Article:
Monday, February 27, 2006

The Unidentified

Last year, I was sitting on a train, reading a newspaper when I read that National Missing Persons Helpline was in severe financial trouble. I guess the reasons for this is that NMPH works with a lot of people who are on the margins of society such as the homeless, substance abusers and the mentally ill. Also, the whole concept of having a loved one go missing is something that most people think will never happen to them and therefore they don't get many donations.

So when I get home I decide to go online to donate money to them. When the homepage comes up, a small heading marked "Unidentified" caught my attention. I clicked on it. A page comes up stating that this section contains details of people who have been found dead and they have not been able to identify the body. Then you are warned that this material may be disturbing to some viewers. An internal debate ensues: morbid curiosity versus not wanting to upset myself. Morbid curiosity won.

I'm not sure what I expected to see. Maybe just a few recent cases, but in fact there are many listed. People of all ages. Some found over ten years ago. The causes of death are varied too. There are suspicious circumstances and suspected suicides along with those who have died of natural causes. The clothes the people were found in are described and it's clear that a lot of these people were well dressed, took good care of themselves.
What stuck in my mind were the images. The NMPH have people trained in recontructions and visual impressions in order to show what the person looked like. These images were stuck in my head for a long time afterwards.

It seems almost unimaginable, that someone can die without anyone knowing who they are. We all come from families, have friends, colleagues, neighbours. How in a "modern" society can people die and not be unidentified? What does that say about our society and how little we care for the people in it? You imagine that if you died, you would have a funeral, be laid to rest by those who care for you, who would be able to mourn for you. For reasons unknown to me, these people haven't had that. I'm not sure which is worse, that you can be born into a world where no one cares that you've died, or that someone you care about can go missing and you spend your life waiting for them to return, wondering where they are , when in fact they are dead, lying in a mortuary somewhere.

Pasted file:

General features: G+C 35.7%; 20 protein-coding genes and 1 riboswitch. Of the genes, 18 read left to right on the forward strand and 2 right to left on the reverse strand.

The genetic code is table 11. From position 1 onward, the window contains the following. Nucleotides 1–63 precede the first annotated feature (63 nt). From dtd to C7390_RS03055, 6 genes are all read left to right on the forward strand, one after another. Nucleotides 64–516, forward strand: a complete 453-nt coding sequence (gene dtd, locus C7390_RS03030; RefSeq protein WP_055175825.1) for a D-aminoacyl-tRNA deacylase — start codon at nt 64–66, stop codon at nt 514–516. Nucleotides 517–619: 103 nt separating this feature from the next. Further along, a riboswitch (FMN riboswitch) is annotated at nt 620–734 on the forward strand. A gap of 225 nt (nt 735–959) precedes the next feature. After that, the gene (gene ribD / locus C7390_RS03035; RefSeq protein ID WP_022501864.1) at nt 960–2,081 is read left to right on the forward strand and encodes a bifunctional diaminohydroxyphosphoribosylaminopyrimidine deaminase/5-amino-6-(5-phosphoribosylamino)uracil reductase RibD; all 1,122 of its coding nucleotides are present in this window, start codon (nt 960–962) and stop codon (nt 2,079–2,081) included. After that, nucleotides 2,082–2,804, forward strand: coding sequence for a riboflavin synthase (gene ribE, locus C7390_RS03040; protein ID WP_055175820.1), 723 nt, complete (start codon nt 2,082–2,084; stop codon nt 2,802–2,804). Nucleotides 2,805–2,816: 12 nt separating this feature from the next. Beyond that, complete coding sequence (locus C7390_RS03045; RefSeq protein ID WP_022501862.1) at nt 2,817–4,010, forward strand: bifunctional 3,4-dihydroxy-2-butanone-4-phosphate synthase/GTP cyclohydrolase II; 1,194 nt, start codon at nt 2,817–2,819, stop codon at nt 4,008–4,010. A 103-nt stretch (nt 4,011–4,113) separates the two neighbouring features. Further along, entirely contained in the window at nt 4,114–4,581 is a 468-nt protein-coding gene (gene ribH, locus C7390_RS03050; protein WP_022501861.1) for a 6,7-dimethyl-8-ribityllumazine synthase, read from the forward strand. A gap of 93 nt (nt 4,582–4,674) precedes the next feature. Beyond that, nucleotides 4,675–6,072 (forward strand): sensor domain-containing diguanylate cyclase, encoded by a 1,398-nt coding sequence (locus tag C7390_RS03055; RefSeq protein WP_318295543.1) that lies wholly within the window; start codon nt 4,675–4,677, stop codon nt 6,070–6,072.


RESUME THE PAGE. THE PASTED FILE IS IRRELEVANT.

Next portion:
That was the the first and last time I visited that area of the website. I can't bring myself to go back there. It makes me think too much of the things we take as a given in our lives and too angry that this can happen in a supposedly civilised nation.

Most of all, I feel so sad for those people. They have been denied in death something we all take for granted in life: an identity and the dignity that comes with it.


Militant Muslimah said...

excellent, excellent post----it is sooo sad and unthinkable---i wish things were different.

Alina said...

Well, there are all sorts of lonely people. The neighbor you almost never see and whose name you don't know because he prefers his own quite life for who knows what reason; those without a home, without friends or any other soul around them...There are lots of such people, only we are not (or don't want to) be aware of it.

sume said...

I see we're both tackling disturbing subjects. :S I felt the same way when I was picking through the human trafficking sites. Something just made me look.

Thanks for the linkage. :) I'm linking you, too!